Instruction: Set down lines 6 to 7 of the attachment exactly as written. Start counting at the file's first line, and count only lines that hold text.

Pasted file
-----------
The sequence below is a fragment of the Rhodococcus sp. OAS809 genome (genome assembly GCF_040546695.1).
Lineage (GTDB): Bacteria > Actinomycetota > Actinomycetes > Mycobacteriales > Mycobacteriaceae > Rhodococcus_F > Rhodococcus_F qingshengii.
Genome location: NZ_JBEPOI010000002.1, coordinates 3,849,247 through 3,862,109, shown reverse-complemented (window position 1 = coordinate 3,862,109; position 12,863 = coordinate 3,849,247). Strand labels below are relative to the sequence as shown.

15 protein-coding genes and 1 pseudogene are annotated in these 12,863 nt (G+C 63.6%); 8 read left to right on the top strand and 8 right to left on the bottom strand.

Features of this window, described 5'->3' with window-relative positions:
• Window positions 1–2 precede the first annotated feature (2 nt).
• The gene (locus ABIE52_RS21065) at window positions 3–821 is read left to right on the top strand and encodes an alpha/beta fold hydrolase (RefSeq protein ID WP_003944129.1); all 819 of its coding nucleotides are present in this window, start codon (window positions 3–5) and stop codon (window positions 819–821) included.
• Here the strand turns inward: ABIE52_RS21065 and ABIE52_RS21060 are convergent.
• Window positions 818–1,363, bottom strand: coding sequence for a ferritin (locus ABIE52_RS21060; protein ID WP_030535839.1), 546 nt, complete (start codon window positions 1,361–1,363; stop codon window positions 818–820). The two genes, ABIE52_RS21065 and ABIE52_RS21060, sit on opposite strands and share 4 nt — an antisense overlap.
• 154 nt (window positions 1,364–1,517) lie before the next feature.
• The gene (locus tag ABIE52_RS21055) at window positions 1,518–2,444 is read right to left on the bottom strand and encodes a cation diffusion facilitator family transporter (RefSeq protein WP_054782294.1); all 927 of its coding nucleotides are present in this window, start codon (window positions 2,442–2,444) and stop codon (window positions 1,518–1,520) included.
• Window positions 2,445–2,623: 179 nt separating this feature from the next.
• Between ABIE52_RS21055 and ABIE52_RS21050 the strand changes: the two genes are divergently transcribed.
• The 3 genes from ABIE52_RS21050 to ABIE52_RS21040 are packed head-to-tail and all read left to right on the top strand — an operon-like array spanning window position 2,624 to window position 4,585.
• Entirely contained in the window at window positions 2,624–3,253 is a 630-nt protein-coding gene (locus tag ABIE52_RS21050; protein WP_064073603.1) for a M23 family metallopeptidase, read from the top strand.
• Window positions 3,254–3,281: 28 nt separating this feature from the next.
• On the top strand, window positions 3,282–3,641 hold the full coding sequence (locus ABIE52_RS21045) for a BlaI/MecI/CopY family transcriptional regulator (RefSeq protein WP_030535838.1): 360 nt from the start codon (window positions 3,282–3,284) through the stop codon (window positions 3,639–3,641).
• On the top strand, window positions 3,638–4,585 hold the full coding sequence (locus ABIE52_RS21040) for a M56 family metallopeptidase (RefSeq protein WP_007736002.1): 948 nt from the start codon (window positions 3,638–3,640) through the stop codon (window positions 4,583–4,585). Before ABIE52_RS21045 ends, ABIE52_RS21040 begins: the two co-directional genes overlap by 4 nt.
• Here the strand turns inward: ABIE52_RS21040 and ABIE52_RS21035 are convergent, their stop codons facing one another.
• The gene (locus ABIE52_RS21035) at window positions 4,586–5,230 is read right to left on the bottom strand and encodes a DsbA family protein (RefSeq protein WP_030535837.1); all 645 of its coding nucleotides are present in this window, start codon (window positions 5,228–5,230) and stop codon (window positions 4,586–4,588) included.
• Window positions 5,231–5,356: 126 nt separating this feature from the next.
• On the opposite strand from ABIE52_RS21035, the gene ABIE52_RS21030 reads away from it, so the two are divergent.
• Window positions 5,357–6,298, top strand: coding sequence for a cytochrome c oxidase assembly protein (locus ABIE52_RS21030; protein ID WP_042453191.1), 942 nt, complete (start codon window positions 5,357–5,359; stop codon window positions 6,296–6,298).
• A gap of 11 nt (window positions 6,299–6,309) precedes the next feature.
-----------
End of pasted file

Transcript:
• Window positions 1–2 precede the first annotated feature (2 nt).
• The gene (locus ABIE52_RS21065) at window positions 3–821 is read left to right on the top strand and encodes an alpha/beta fold hydrolase (RefSeq protein ID WP_003944129.1); all 819 of its coding nucleotides are present in this window, start codon (window positions 3–5) and stop codon (window positions 819–821) included.